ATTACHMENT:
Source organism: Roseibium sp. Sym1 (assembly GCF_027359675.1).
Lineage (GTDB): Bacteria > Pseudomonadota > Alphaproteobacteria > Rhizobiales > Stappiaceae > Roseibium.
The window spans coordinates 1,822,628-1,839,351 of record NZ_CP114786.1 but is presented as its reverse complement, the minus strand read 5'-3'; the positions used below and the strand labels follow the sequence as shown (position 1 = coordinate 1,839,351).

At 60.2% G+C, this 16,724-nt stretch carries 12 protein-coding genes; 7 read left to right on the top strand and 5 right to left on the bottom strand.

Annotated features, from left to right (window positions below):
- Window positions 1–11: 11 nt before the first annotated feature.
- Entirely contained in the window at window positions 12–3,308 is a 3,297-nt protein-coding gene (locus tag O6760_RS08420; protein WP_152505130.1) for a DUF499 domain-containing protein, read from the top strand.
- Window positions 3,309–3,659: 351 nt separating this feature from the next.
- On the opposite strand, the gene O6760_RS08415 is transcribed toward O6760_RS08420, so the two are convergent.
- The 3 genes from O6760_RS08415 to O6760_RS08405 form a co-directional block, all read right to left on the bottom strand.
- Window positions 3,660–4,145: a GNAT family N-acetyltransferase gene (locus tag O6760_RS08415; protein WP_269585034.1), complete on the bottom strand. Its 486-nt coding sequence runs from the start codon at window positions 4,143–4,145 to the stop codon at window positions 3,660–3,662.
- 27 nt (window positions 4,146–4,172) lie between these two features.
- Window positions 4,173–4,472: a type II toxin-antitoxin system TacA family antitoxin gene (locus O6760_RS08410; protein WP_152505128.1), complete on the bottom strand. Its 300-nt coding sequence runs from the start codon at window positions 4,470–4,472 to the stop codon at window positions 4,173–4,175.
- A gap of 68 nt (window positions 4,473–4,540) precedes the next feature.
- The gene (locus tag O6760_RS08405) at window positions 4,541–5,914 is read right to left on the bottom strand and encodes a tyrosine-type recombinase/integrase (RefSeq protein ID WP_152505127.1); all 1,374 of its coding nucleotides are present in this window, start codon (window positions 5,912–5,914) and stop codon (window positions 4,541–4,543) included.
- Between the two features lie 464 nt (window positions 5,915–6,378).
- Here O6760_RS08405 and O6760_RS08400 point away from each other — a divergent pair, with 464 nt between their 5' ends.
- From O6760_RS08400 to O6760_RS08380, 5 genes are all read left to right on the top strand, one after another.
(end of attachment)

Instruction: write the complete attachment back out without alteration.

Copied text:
Source organism: Roseibium sp. Sym1 (assembly GCF_027359675.1).
Lineage (GTDB): Bacteria > Pseudomonadota > Alphaproteobacteria > Rhizobiales > Stappiaceae > Roseibium.
The window spans coordinates 1,822,628-1,839,351 of record NZ_CP114786.1 but is presented as its reverse complement, the minus strand read 5'-3'; the positions used below and the strand labels follow the sequence as shown (position 1 = coordinate 1,839,351).

At 60.2% G+C, this 16,724-nt stretch carries 12 protein-coding genes; 7 read left to right on the top strand and 5 right to left on the bottom strand.

Annotated features, from left to right (window positions below):
- Window positions 1–11: 11 nt before the first annotated feature.
- Entirely contained in the window at window positions 12–3,308 is a 3,297-nt protein-coding gene (locus tag O6760_RS08420; protein WP_152505130.1) for a DUF499 domain-containing protein, read from the top strand.
- Window positions 3,309–3,659: 351 nt separating this feature from the next.
- On the opposite strand, the gene O6760_RS08415 is transcribed toward O6760_RS08420, so the two are convergent.
- The 3 genes from O6760_RS08415 to O6760_RS08405 form a co-directional block, all read right to left on the bottom strand.
- Window positions 3,660–4,145: a GNAT family N-acetyltransferase gene (locus tag O6760_RS08415; protein WP_269585034.1), complete on the bottom strand. Its 486-nt coding sequence runs from the start codon at window positions 4,143–4,145 to the stop codon at window positions 3,660–3,662.
- 27 nt (window positions 4,146–4,172) lie between these two features.
- Window positions 4,173–4,472: a type II toxin-antitoxin system TacA family antitoxin gene (locus O6760_RS08410; protein WP_152505128.1), complete on the bottom strand. Its 300-nt coding sequence runs from the start codon at window positions 4,470–4,472 to the stop codon at window positions 4,173–4,175.
- A gap of 68 nt (window positions 4,473–4,540) precedes the next feature.
- The gene (locus tag O6760_RS08405) at window positions 4,541–5,914 is read right to left on the bottom strand and encodes a tyrosine-type recombinase/integrase (RefSeq protein ID WP_152505127.1); all 1,374 of its coding nucleotides are present in this window, start codon (window positions 5,912–5,914) and stop codon (window positions 4,541–4,543) included.
- Between the two features lie 464 nt (window positions 5,915–6,378).
- Here O6760_RS08405 and O6760_RS08400 point away from each other — a divergent pair, with 464 nt between their 5' ends.
- From O6760_RS08400 to O6760_RS08380, 5 genes are all read left to right on the top strand, one after another.